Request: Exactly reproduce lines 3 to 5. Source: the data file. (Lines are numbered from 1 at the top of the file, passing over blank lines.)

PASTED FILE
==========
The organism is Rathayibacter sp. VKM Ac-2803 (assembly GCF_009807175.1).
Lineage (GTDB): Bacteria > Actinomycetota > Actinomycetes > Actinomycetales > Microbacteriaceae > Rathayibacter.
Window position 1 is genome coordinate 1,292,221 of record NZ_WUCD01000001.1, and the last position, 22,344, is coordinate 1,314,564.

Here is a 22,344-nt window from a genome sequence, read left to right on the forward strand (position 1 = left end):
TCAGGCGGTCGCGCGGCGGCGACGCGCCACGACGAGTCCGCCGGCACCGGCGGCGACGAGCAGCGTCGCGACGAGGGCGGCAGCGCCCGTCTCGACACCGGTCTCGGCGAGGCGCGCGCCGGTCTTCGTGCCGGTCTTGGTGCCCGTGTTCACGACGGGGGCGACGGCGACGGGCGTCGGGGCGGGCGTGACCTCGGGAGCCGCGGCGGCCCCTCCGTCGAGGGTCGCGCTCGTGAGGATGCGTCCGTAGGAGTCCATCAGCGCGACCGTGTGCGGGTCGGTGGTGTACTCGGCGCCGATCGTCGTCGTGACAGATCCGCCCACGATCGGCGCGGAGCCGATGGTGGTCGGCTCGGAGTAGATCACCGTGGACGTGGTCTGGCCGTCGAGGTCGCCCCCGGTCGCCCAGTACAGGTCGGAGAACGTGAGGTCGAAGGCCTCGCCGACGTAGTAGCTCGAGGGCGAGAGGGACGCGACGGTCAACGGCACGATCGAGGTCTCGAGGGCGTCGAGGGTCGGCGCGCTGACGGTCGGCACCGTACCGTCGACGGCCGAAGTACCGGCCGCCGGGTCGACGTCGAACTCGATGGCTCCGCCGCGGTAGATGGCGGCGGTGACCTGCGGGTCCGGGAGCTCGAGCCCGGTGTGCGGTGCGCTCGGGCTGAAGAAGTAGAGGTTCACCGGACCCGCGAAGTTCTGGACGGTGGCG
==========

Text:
Window position 1 is genome coordinate 1,292,221 of record NZ_WUCD01000001.1, and the last position, 22,344, is coordinate 1,314,564.

Here is a 22,344-nt window from a genome sequence, read left to right on the forward strand (position 1 = left end):
TCAGGCGGTCGCGCGGCGGCGACGCGCCACGACGAGTCCGCCGGCACCGGCGGCGACGAGCAGCGTCGCGACGAGGGCGGCAGCGCCCGTCTCGACACCGGTCTCGGCGAGGCGCGCGCCGGTCTTCGTGCCGGTCTTGGTGCCCGTGTTCACGACGGGGGCGACGGCGACGGGCGTCGGGGCGGGCGTGACCTCGGGAGCCGCGGCGGCCCCTCCGTCGAGGGTCGCGCTCGTGAGGATGCGTCCGTAGGAGTCCATCAGCGCGACCGTGTGCGGGTCGGTGGTGTACTCGGCGCCGATCGTCGTCGTGACAGATCCGCCCACGATCGGCGCGGAGCCGATGGTGGTCGGCTCGGAGTAGATCACCGTGGACGTGGTCTGGCCGTCGAGGTCGCCCCCGGTCGCCCAGTACAGGTCGGAGAACGTGAGGTCGAAGGCCTCGCCGACGTAGTAGCTCGAGGGCGAGAGGGACGCGACGGTCAACGGCACGATCGAGGTCTCGAGGGCGTCGAGGGTCGGCGCGCTGACGGTCGGCACCGTACCGTCGACGGCCGAAGTACCGGCCGCCGGGTCGACGTCGAACTCGATGGCTCCGCCGCGGTAGATGGCGGCGGTGACCTGCGGGTCCGGGAGCTCGAGCCCGGTGTGCGGTGCGCTCGGGCTGAAGAAGTAGAGGTTCACCGGACCCGCGAAGTTCTGGACGGTGGCG